Category: News & Features

My Generation: Views on Security Differ By Age Group

Our CEO, Kent Lawson, was (infamously!) at last week’s RSA security conference in San Francisco. He said that one of the more interesting presentations had to do with the differences among generations in regards to their online security. This presentation contained survey information from ZoneAlarm, an online security company.

Hacker Steals Frequent Flyer Miles At a Hotel Hotspot

Do you think WiFi hotspot hackers are mostly interested in stealing high-value confidential information like your Social Security number, your credit card data and your bank account information? Well, think again.

Cyber crooks are some of the most cunning people on the planet. When it comes to committing identity fraud, they’re always looking for new targets of opportunity – like your airline miles.

Apple Gets Hit With Major Security Flaw

Did you think that only Windows users had to worry about security issues? While Apple has usually been the more secure and reliably safe platform, recent news about a flaw in their security has changed that perception. According to a new report, Apple users have been susceptible to a man in the middle attack when using Safari (and other applications) on supposedly secure websites.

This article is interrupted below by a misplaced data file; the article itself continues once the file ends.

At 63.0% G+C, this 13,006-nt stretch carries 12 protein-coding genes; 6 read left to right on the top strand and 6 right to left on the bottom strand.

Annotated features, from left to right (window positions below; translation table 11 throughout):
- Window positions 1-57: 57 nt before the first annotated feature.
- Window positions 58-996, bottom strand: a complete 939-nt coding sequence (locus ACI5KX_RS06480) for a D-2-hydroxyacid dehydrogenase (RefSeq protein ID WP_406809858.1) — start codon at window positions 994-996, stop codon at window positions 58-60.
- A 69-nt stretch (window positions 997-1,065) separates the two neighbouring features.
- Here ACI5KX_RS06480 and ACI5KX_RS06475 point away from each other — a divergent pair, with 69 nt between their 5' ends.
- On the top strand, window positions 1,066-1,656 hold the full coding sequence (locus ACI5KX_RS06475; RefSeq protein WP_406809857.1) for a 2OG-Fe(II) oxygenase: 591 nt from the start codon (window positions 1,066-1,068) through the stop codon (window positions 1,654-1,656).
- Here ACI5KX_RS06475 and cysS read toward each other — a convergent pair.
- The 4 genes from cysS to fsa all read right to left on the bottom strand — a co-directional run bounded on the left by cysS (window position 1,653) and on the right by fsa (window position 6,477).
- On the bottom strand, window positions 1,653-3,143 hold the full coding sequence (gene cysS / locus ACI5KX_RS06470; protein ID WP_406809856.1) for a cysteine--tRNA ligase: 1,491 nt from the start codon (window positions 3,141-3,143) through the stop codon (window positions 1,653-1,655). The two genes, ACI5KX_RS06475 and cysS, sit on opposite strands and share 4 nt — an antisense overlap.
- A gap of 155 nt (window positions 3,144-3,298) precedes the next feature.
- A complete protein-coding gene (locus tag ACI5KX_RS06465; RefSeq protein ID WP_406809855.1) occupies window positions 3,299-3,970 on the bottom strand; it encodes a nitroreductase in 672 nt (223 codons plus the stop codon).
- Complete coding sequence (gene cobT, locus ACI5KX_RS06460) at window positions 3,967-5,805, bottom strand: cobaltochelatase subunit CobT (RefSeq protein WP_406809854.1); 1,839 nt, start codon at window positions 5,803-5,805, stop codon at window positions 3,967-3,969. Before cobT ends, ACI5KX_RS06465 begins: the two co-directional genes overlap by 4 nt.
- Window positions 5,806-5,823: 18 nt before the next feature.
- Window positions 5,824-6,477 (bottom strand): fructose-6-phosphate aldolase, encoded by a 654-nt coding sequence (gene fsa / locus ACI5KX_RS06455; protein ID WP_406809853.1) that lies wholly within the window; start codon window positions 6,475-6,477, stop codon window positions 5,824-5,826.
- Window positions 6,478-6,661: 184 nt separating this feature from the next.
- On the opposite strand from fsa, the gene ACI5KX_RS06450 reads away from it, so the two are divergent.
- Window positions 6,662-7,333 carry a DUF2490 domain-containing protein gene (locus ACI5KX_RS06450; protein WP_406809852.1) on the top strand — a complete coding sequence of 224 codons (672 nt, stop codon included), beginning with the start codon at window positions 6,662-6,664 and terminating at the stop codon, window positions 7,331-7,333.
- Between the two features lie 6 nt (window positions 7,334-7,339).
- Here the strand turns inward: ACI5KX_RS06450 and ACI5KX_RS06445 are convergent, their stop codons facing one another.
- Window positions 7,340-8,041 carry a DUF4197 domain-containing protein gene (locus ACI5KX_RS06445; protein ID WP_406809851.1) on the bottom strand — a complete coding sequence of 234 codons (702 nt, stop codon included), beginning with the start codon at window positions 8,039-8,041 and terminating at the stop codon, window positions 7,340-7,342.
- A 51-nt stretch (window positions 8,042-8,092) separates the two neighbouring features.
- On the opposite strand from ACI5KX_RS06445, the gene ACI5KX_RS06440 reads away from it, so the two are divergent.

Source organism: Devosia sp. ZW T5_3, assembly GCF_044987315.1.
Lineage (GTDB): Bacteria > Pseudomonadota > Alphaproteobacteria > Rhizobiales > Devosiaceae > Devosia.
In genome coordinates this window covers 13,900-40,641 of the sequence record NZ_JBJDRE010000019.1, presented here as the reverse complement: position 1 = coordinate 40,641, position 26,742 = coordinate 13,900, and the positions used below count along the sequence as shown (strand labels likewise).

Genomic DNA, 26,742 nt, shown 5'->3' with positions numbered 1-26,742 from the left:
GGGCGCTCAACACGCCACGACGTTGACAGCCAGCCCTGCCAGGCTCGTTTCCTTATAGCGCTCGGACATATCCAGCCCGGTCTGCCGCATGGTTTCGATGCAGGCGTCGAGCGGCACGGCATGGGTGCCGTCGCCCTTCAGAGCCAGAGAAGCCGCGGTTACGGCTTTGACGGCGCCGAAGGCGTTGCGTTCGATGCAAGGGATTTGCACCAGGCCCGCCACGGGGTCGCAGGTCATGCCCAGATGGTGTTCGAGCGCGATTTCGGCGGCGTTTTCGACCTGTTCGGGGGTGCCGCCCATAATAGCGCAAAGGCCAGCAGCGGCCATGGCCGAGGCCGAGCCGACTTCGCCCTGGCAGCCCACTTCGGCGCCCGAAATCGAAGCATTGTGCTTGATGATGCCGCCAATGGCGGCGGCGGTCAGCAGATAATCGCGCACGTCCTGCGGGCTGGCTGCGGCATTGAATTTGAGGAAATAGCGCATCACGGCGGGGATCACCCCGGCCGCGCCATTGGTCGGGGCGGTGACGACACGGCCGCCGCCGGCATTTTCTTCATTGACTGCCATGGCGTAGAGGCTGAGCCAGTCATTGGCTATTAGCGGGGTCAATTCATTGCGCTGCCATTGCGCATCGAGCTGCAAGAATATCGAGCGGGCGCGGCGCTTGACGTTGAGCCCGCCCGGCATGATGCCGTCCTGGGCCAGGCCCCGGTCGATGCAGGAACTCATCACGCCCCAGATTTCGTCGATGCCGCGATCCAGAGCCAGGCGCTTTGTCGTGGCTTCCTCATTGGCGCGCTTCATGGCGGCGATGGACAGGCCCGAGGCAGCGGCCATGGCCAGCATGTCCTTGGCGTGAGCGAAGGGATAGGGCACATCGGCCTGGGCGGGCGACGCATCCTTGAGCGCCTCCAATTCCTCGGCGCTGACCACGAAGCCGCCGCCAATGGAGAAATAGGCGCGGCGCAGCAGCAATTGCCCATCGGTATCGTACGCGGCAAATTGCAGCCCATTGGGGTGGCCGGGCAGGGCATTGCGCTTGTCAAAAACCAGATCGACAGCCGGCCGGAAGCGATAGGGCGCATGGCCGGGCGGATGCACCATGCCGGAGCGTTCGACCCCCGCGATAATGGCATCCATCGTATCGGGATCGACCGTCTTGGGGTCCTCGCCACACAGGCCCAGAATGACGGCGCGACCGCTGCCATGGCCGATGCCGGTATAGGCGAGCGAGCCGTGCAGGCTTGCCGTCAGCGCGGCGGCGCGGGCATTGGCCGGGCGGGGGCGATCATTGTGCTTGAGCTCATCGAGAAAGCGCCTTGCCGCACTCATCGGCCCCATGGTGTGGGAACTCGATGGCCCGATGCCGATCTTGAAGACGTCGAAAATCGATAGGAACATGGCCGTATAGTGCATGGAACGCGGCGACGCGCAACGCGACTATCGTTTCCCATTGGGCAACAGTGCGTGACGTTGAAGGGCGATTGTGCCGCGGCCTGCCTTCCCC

Wireless Security Threats Abound At the Olympic Games

When it comes to wireless security at the Winter Games in Sochi, you’re in a high risk environment. Cybercriminals routinely exploit high profile events that draw huge crowds. That’s why the U.S. government is warning travelers to the Olympics what they should expect – namely that none of their communications should be considered private.

Hacked Hotel Company Exposes Guests’ Credit Card Information

It’s the latest in the wave of cyber attacks to hit American businesses.

Guests at some hotels managed by White Lodging Services Corporation – which include such brands as Marriott, Holiday Inn, and Sheraton – may have had their credit and debit card information stolen in a data breach that went on for most of 2013.

Mobile Privacy: Would You Pay $5 Per App to Protect Sensitive Personal Information?

A new study shows that smartphone owners are significantly more protective over the content of their text messages and personal contact lists than personal location or ID number data. Why would they pay $4.05 per app to protect their contact lists but only $1.19 to protect their personal location?

Does this study indicate the potential for “full disclosure” of how apps use personal information, similar to the labeling of food contents in grocery stores? Perhaps this could be mutually beneficial to consumers and app developers, where a consumer with high value of privacy could buy a relatively expensive app that places a premium on protecting their personal information.